PINE BLUFF, Ark. — Like any library, the bookshelves overseen by Dennice Alexander draw visitors with diverse literary tastes.
Requests for everything from philosophy books to "The Art of Sculling" reach Alexander's desk, which is filled with lists and yellow cards cataloguing the tomes held at her branch locations. Not that it's likely Alexander's readers will take to a boat anytime soon.
Alexander is the first full-time administrator to oversee the libraries within Arkansas state prison system, which holds more than 14,000 inmates spread among 20 locations.
For the longest time, advisory boards held sway over what books made it inside the double razor-wired fences. But, in recent years, Alexander has approved the books and magazines that bring light inside a system once deemed by federal courts to be a "dark and evil world."
"They're trying to rehabilitate themselves," Alexander said. "We have (prisoners) leaving everyday and some of them have been in since they were 17, 16, and now they're 35 and 40. The world has changed, so they don't know about Internet or banking."
For Alexander, her own switch to the prison system didn't come without some hesitation. The 61-year-old had never visited a prison before taking the job, after working in the "free world" as a librarian for institutions like the University of Arkansas at Little Rock and a private school. The first challenge came from walking past the fence and guard towers.
Prisoners run the day-to-day operations of the individual libraries, pasting on bar codes and organizing the books. Inmates collect the magazines and daily newspapers, either USA Today or the Arkansas Democrat-Gazette, skimming through the newsprint to check for any stories that might incite the incarcerated.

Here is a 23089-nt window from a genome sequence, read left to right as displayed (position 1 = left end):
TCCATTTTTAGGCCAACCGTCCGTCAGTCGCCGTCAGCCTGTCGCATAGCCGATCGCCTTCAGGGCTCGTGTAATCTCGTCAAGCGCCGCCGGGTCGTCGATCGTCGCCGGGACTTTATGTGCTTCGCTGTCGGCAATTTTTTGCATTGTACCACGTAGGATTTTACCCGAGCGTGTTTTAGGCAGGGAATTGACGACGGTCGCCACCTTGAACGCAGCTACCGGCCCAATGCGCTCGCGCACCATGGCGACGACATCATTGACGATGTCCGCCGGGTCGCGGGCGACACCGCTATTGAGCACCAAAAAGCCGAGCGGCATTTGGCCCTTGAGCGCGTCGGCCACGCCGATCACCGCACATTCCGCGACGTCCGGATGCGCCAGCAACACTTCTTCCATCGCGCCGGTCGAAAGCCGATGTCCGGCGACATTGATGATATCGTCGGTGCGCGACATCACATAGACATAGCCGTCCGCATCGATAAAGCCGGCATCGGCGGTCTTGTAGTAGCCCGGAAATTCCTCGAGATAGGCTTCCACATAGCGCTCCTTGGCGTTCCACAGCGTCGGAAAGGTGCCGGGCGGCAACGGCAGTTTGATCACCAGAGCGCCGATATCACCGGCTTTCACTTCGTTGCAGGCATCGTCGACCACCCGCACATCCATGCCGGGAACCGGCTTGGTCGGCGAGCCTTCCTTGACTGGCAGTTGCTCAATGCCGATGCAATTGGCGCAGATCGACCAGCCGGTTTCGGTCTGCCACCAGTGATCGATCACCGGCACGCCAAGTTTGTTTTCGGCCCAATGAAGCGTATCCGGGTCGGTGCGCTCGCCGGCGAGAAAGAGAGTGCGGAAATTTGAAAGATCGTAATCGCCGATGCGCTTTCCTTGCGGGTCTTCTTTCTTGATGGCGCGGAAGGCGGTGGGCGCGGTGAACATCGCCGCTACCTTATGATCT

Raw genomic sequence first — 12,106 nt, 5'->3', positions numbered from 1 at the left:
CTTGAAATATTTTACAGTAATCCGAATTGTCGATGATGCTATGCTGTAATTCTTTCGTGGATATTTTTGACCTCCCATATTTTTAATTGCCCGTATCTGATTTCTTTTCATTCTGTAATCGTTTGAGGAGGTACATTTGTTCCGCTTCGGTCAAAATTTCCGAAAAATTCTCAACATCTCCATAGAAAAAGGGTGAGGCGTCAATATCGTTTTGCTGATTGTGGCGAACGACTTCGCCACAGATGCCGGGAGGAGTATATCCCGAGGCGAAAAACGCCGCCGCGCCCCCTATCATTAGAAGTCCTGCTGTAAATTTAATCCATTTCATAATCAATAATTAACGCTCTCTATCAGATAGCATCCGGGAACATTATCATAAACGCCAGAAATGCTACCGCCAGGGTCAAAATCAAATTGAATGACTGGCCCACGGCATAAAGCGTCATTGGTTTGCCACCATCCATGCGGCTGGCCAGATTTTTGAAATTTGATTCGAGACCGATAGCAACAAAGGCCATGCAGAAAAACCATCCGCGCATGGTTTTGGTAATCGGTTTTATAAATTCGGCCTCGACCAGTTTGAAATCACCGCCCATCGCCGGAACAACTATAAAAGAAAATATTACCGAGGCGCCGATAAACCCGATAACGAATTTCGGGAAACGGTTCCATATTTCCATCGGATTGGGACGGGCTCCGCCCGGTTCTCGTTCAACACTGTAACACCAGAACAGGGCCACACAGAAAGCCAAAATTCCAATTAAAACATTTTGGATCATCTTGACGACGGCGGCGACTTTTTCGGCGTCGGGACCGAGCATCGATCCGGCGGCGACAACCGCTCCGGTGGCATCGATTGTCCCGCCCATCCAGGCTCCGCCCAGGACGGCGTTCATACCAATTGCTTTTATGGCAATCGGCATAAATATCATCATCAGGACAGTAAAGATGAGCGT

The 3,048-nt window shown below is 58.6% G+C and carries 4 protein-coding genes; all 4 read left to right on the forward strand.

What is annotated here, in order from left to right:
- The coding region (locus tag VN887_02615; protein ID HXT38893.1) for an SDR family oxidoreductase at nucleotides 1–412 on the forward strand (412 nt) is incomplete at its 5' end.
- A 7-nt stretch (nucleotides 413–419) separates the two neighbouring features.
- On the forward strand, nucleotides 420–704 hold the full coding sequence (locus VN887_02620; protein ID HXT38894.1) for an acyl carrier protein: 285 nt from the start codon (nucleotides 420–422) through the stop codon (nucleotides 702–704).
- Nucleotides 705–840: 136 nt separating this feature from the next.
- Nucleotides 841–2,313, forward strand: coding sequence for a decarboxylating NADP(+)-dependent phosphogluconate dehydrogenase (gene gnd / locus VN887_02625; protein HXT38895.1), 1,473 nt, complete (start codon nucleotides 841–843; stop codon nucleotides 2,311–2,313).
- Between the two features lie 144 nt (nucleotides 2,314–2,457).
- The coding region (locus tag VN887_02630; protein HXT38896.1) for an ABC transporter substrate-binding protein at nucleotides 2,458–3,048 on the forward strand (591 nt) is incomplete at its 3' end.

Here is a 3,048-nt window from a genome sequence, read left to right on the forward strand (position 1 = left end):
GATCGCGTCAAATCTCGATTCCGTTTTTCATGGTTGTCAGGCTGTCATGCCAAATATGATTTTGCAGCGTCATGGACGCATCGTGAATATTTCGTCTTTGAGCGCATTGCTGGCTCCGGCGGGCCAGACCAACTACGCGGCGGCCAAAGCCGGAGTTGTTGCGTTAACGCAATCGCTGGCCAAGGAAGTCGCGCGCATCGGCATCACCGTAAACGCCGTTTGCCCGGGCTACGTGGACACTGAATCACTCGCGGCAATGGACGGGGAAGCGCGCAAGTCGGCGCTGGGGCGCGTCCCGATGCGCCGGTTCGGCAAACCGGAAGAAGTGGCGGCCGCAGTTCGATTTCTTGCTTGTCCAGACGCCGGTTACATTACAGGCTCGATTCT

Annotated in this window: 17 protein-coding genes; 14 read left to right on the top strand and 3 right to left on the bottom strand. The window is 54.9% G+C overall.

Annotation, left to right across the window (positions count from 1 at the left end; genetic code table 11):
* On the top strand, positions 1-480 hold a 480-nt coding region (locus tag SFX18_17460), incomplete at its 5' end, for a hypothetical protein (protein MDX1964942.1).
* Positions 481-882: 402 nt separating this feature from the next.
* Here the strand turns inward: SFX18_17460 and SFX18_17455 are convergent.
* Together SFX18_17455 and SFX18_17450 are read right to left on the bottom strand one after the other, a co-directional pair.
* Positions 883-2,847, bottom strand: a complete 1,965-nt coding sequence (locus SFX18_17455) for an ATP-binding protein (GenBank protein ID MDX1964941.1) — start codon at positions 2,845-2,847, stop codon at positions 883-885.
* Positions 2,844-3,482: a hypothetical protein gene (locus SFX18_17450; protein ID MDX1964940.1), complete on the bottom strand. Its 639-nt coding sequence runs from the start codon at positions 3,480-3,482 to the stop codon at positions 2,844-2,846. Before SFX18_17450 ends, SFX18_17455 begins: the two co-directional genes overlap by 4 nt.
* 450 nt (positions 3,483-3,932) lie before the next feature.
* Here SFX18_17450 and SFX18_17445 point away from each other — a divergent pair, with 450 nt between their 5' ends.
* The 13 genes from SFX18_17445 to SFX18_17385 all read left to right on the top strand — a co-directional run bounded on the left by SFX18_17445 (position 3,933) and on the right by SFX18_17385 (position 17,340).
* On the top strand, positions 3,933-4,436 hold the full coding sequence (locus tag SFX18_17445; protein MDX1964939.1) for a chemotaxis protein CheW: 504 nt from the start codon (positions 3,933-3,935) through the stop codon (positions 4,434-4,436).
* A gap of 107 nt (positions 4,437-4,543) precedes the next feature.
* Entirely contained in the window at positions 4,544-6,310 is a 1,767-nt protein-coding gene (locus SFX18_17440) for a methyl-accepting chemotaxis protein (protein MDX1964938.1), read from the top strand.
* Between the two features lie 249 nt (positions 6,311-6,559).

The library jobs "are gravy" positions for inmates, Alexander said, and prisoners keep things impeccably neat among the stacks. On a surprise visit to one unit, the library administrator couldn't immediately put her hands on a copy of a book on working dogs.
The inmate running the library walked over to the shelf and immediately pulled it out.
"They can go to straight to a book. It's amazing," Alexander said. "They know where every book is in the system."
The books run the gamut from beach-side reading to professional study. Each prison carries a fully stock law library, something handled by the state Board of Corrections' compliance attorney. Beyond that, individual units have their own tastes. As a rule, the men's prisons love westerns, the state's female prisoners follow the tribulations of paperback romances.
Philosophy books, war, history and art also come requested, as do recent novels by John Grisham and the work of Cormac McCarthy. The libraries also stock novels for young adults, as many enter the prison with lower reading skills.
Books not held by the prison are requested through interlibrary loan from the UALR library or from others around the state. Alexander has a long list of requests, ranging from a book on canoeing to one outlining the work of a Russian faith healer from the turn of the 20th century.
Not every request is filled.
"We can't have a book that tells them how to make a gun, how to make a shank, erotica," Alexander said. "The mail room clerks flip through the magazines to see if there's any gang signs and anything like that. If there is, they send it back to me. We can't put that in there."
Libraries were never a priority within the state prison system. But that thinking has evolved.
Alexander receives only $20,000 a year to purchase books, magazines and newspapers for inmates. And she's working to create late fees for overdue books, possibly charging an inmate's commissary account if a borrowed book stays out past two weeks.
As much as 90 per cent of all books in circulation at the prison units come from donations.
That's an unacceptable arrangement, according to Vibeke Lehmann, who recently retired from her job as co-ordinator of library services and education for the Wisconsin Department of Corrections. Lehmann, who has written academic papers on the role of prison librarians, said reliance on donations makes it nearly impossible to provide the broad range of reading materials needed.
"You've got to make sure you're very nonjudgmental, that you kind of disregard why they are where they are and just look at them as human beings, without thinking about the crime necessarily," she said.
"Most of all, (you think of) how to give them information and materials to help them prepare their return to society, because we don't want them back. We want them leaving better equipped than when they came in."